No matter how many times this point is made, it seems to get lost in budget discussions. Our budget problem is about health care costs, and it's a problem the private sector shares (so privatizing health care doesn't solve the problem unless you believe, contrary to the evidence, that this would reduce cost growth):
The single best graph on what’s driving our deficits, by Ezra Klein: From the Congressional Budget Office’s hot new white paper, “Options for Deficit Reduction“:
That’s all of the federal government’s spending in three graphs. The top graph is health care, including Medicare, Medicaid and the Affordable Care Act. The middle graph is Social Security. And then there’s literally everything else: Defense, education, infrastructure, food safety, R&D, farm subsidies, the FBI, etc.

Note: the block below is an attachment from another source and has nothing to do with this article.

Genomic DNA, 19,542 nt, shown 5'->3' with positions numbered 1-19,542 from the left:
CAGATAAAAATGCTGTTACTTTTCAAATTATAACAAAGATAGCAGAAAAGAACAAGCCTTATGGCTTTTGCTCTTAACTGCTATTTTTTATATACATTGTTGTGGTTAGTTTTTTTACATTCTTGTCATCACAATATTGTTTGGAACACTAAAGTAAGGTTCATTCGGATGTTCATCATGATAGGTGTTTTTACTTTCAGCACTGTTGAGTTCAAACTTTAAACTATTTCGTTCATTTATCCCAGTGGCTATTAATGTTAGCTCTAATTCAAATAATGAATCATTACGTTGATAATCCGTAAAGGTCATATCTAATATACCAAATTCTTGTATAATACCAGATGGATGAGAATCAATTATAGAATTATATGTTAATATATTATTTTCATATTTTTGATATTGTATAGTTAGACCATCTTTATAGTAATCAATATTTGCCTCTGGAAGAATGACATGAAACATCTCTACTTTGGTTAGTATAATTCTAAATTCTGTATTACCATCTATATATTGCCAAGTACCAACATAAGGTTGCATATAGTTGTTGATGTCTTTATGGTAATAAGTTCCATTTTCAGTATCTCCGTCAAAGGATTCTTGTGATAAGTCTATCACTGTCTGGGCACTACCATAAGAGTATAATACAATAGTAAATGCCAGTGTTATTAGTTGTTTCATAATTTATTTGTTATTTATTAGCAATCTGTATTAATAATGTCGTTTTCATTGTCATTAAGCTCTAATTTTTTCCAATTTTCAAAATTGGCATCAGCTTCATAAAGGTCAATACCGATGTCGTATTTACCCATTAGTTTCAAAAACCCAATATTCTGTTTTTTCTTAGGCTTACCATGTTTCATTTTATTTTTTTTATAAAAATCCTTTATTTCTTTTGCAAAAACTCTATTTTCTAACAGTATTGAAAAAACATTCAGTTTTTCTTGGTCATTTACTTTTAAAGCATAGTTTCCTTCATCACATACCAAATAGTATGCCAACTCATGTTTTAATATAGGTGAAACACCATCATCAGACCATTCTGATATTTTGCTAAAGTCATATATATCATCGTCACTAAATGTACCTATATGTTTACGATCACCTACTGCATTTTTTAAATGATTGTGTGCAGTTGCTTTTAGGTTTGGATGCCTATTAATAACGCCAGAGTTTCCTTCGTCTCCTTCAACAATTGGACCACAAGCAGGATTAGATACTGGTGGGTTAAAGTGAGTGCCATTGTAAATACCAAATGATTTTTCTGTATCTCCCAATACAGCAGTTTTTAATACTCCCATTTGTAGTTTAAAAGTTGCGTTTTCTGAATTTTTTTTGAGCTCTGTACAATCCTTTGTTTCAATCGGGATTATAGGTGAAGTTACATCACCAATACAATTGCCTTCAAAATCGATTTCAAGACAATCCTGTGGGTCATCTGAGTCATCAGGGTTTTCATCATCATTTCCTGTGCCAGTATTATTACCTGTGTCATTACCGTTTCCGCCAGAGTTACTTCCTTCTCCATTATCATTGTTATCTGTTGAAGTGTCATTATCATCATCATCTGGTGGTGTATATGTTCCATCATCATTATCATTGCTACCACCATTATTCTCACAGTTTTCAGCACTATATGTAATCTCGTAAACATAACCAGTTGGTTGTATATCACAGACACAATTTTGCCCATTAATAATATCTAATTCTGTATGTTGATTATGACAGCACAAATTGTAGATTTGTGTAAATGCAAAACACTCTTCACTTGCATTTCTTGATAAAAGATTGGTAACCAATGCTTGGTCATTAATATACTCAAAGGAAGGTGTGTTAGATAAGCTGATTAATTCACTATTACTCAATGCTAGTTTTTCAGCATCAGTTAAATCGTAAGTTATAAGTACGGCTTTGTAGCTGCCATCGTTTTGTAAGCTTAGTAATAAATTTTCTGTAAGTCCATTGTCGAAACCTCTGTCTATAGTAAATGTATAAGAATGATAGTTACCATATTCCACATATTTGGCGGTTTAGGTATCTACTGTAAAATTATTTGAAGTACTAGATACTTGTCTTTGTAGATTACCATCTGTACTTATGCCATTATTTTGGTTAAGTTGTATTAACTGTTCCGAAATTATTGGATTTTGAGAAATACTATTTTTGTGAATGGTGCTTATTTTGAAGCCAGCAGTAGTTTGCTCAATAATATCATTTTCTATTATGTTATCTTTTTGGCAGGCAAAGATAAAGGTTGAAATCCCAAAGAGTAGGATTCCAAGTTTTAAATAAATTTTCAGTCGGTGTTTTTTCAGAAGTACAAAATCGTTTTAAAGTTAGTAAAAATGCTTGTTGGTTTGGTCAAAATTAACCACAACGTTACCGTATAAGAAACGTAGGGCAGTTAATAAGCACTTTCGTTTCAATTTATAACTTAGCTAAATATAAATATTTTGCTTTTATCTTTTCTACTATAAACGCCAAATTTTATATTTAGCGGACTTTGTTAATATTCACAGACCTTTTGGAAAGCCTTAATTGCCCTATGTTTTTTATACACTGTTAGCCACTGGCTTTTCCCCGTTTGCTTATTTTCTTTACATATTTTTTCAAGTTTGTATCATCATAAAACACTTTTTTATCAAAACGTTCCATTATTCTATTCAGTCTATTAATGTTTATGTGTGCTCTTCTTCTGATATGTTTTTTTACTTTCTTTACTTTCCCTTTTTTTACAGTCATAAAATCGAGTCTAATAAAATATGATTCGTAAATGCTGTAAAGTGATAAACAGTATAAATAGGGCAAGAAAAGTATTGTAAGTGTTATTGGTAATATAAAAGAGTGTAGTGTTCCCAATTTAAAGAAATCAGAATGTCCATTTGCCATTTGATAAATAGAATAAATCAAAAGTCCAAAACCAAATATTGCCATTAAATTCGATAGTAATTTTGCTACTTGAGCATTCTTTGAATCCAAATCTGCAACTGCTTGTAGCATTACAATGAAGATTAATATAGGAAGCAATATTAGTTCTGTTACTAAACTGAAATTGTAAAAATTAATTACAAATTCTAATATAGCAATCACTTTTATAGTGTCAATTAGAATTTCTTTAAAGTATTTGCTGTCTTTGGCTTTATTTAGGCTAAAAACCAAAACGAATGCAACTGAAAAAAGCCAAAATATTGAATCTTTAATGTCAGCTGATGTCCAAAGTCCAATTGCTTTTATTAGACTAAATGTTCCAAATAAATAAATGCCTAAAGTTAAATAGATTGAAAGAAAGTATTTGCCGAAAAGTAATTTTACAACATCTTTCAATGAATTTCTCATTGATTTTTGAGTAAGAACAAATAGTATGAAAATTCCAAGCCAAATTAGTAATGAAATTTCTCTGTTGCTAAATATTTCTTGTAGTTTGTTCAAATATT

What these three charts tell you is simple: It’s all about health care. Spending on Social Security is expected to rise, but not particularly quickly. Spending on everything else is actually falling. It’s health care that contains most all of our future deficit problems. And the situation is even worse than it looks on this graph: Private health spending is racing upwards even faster than public health spending ...